My first inklings of Dada were in my mid-teens, when I began to read about it as an art movement of the previous generation and was particularly struck, I remember, by the references to the poetry-without-words that the artists had been producing. The poets themselves, much less the poems, were near impossible for me to come by — whether with words or without — until Robert Motherwell’s book, The Dada Painters and Poets, was published in 1951. This came, you must remember, at a time when “official verse culture” in the United States had turned against the experimental modernists and avant-gardists of the generation before, which made Motherwell’s book even more of an eye-opener (a mind-opener to be exact) for many of us. The relation of Dada to Surrealism was also of interest, but a grittier and less oppressive version as it came to us. It was enough anyway to bring Tzara into our line of site, along with Picabia and Schwitters and Duchamp, among a cast of hundreds. Still, it would take nearly a decade for me to get a true grip on all of that, going as far as to plan, in 1960, a volume that would bring a full range of Dada poets into a single book — something that we didn’t have in English, and maybe not even now. I was, anyway, going to call it That Dada Strain (after a jazz standard of that name) and publish it through my own small press, Hawk’s Well; but sadly it didn’t happen and I saved the title for still another decade and a book of my own poems, addressed in part to those I called “the Dada fathers.” By then things had changed for me. I met and became close with Jackson Mac Low — I hope to our mutual advantage — and found the New York Fluxus people in easy range, largely I thought in the orbit of John Cage. So, by the mid-’60s there was a neo-Dada feeling in the air, along with the surviving modernisms and the postmodernisms that coalesced with thoughts and yearnings of my own. With all of these I felt something in common that I still find hard to define, but I came to realize that what I had done on my own in Technicians linked me to a range of poets and artists, at home and abroad, and that what I finally aimed to do was to treat each one as unique and simultaneously, within my own limits, to bring them all together.


[And I would add here, as an afterthought, that in the first volume of Poems for the Millennium, Pierre Joris and I were able to bring Dada and its major participants into the picture we were projecting — for me the fulfillment of what I had attempted thirty years before.]


You have spoken before about the way in which singing/song opened new possibilities for you. Can you tell us something about that moment of “discovery” and the work that emerged for you in its wake?


In some languages (Hebrew and Japanese, for example) the same word is used for both song and poetry, and while English, like Spanish, favors two distinct words, the use of “song” to mean “poem” (as in Whitman’s Song of Myself) is certainly common enough. So that is something we inherit from our literature as such, even if it causes us to forget still other sources for poetry, like speaking and talking and writing. For myself, as I began to explore the possibilities of poetry as language art, with an eye and ear in search of origins, I found the range of oral poetries — of poetries in particular in cultures without writing — to be an area that needed further exploration. I pursued this through some of what had already been transcribed by others, but I also turned to transcriptions and translations of my own. What followed and took me by surprise was that I was able to push what I began calling “total translation” to include not only non-semantic sounds (mislabelled “non-sense”) but, as a final step, to translate the indigenous music of the original songs into a music of my own. The key work for me came in the early 1970s with the translation of a series of Navajo Indian horse-blessing songs, where I translated and thereby transformed or “transcreated” (to use Haroldo de Campos’s word) all sounds I was aware of in the Navajo versions. But the greater surprise — for me at least — was when I began to perform and re-oralize those translations and several others: an experience of poetry at a level I had never known before.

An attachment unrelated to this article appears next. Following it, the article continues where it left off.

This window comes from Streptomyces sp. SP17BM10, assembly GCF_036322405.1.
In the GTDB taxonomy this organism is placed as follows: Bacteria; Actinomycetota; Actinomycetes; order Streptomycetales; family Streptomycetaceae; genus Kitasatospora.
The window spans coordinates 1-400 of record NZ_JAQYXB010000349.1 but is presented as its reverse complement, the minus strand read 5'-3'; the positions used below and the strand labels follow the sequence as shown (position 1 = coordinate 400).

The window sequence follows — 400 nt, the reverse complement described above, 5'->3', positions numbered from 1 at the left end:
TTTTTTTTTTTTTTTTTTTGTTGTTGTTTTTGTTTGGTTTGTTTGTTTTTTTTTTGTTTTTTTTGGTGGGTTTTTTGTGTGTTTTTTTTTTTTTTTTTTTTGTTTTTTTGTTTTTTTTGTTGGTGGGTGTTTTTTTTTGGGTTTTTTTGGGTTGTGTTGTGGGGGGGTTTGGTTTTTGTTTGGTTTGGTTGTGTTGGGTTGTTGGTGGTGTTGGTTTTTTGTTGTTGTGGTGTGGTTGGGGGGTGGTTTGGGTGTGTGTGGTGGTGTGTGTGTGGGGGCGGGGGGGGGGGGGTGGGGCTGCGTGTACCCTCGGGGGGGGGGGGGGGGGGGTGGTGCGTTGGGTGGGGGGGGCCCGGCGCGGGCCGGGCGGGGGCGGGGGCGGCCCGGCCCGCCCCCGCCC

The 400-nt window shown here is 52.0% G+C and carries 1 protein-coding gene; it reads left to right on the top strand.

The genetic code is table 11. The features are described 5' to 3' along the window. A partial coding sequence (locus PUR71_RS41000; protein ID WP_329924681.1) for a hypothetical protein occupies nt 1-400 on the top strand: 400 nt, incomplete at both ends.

What about performance? That original energy that unlocks the corporal, sonic, visionary suppressed by tradition or other intermediaries … how do you conceive this process?


The “search for the primitive,” as Stanley Diamond had it, brought us back to the oral and performative aspects of poetry, which had been developing independently. And in our practice as well — though Kelly, say, spoke of it more then than I did — rhythm and sound were absolutely essential, and lineation in its various forms was clearly an issue. Still, some of that remains mysterious to me, particularly how what you seem to be talking about emerges for me in the act of performing, when something arises, with or without premeditation, and leaves me with a sense of wonder, even more so than deep image, I suppose. This anyway was the other great power of poetry to which I called attention, certainly in Technicians of the Sacred but in theoretical writings and in my own performance practice as well. I would stress, though, that this wasn’t only a matter of spontaneity but of a degree of premeditation and planning, in particular when I was working with others — musicians and actors foremost — which called for considerable work and attention “to get it right.” Like much else in my life as a poet, performance was largely self-taught, learning from a lineage of poets and artists who had come before me but also from the practice of those who were my contemporaries and compadres for the work at hand: musicians like Charlie Morrow and Bertram Turetzky; theatrical artists like The Living Theater and its offshoots; Klaus Schoening who commissioned and produced two radio sound-plays of mine for WestdeutscherRundfunk in Cologne. For that matter composition — poem-making — can also be premeditated, and in later years in particular I’ve often been involved with procedural operations alongside more spontaneous and improvisational forms of writing and performing. In the end our fullness as sentient beings is dependent on both.